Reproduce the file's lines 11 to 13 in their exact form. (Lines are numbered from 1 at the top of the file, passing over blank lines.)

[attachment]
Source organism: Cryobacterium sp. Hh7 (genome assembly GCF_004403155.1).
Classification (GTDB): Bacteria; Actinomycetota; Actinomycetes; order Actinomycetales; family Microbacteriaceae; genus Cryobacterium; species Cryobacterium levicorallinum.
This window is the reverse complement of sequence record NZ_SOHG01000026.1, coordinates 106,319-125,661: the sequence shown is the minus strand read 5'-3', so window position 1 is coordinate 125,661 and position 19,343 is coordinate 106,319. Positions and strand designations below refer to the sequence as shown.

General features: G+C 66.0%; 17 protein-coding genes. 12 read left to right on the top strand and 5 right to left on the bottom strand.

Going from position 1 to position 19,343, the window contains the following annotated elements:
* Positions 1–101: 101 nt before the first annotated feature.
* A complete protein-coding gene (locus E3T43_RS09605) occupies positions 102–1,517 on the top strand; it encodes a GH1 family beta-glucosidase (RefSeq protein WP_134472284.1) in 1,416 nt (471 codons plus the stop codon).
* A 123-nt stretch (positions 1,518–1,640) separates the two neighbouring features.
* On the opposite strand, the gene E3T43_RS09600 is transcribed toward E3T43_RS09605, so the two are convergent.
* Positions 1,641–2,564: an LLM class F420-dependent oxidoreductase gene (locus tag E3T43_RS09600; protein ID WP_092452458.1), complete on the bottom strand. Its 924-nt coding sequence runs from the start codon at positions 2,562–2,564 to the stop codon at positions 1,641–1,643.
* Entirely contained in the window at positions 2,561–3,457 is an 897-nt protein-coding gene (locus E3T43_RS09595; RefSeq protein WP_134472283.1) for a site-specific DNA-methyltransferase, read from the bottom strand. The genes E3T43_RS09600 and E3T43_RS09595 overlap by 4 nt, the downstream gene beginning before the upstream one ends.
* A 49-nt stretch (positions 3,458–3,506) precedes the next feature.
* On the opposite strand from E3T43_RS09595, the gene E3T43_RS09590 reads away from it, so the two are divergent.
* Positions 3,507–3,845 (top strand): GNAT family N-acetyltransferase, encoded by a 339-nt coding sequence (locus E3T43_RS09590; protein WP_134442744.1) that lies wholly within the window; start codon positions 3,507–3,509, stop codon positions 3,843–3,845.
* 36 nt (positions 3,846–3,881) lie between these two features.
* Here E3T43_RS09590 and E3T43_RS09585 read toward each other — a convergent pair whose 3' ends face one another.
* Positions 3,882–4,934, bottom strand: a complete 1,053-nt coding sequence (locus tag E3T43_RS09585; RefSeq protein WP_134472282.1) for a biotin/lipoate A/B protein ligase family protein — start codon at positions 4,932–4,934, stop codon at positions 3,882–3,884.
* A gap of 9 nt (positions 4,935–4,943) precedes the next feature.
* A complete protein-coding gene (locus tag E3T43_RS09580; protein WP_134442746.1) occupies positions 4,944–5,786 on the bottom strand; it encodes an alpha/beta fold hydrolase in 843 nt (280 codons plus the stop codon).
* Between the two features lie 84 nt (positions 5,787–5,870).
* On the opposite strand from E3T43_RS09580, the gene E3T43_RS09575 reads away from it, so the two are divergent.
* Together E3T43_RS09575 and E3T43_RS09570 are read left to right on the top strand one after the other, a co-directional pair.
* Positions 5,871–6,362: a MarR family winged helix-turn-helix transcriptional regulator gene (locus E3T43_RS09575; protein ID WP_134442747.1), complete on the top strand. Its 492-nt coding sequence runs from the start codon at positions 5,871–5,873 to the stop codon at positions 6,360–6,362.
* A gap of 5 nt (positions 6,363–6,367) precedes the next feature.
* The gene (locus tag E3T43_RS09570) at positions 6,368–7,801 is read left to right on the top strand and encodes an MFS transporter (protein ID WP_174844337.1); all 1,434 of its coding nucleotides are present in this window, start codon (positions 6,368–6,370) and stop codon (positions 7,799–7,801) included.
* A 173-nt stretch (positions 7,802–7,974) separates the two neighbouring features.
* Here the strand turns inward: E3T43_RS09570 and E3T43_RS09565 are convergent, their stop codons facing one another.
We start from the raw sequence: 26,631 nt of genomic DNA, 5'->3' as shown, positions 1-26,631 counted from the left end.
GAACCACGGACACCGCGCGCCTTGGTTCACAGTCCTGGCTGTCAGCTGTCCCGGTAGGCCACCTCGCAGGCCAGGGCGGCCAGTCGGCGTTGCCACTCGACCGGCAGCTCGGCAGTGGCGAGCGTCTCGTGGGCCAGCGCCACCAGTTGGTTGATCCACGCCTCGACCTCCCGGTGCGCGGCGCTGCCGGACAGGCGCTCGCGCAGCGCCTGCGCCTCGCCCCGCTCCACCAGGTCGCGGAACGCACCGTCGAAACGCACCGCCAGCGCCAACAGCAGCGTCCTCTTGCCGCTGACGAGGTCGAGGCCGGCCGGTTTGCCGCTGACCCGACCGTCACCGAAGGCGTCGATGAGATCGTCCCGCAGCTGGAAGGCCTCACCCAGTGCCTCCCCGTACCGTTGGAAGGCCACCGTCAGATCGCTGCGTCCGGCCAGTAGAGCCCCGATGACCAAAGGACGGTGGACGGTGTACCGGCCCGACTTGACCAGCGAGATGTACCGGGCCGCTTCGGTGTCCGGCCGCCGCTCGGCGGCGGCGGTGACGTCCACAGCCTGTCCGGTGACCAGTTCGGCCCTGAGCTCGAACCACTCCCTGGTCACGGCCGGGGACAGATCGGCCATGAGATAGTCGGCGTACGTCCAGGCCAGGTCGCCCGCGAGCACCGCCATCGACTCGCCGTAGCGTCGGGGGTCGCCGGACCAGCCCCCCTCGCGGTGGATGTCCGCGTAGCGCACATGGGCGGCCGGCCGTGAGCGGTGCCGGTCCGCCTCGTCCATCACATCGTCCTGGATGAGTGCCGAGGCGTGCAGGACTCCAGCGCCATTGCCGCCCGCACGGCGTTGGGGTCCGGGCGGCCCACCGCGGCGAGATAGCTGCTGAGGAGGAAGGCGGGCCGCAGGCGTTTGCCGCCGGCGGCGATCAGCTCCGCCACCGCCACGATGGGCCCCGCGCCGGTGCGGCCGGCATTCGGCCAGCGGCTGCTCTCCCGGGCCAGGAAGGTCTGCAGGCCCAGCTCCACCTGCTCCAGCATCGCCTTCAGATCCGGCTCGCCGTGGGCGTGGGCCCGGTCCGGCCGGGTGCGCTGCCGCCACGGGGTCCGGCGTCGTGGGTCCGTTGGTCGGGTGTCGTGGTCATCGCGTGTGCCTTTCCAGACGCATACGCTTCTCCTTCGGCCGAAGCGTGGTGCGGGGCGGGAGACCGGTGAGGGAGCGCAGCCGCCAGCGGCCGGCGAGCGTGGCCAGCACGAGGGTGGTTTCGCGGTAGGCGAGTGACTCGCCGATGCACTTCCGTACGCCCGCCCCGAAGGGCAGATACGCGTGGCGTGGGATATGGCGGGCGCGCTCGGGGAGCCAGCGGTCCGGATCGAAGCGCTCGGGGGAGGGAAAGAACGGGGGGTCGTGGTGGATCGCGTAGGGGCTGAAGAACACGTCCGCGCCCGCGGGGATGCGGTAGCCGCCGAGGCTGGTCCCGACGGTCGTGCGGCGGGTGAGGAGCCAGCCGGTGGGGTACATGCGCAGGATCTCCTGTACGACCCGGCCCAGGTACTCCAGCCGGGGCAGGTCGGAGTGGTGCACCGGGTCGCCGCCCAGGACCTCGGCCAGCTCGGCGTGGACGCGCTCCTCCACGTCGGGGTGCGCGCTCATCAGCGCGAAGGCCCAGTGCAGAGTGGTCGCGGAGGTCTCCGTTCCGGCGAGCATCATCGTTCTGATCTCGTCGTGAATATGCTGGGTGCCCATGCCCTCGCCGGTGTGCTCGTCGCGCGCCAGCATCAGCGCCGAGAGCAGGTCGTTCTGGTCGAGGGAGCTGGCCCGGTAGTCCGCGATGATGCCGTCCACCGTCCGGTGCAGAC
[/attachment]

* Entirely contained in the window at positions 2,561–3,457 is an 897-nt protein-coding gene (locus E3T43_RS09595; RefSeq protein WP_134472283.1) for a site-specific DNA-methyltransferase, read from the bottom strand. The genes E3T43_RS09600 and E3T43_RS09595 overlap by 4 nt, the downstream gene beginning before the upstream one ends.
* A 49-nt stretch (positions 3,458–3,506) precedes the next feature.
* On the opposite strand from E3T43_RS09595, the gene E3T43_RS09590 reads away from it, so the two are divergent.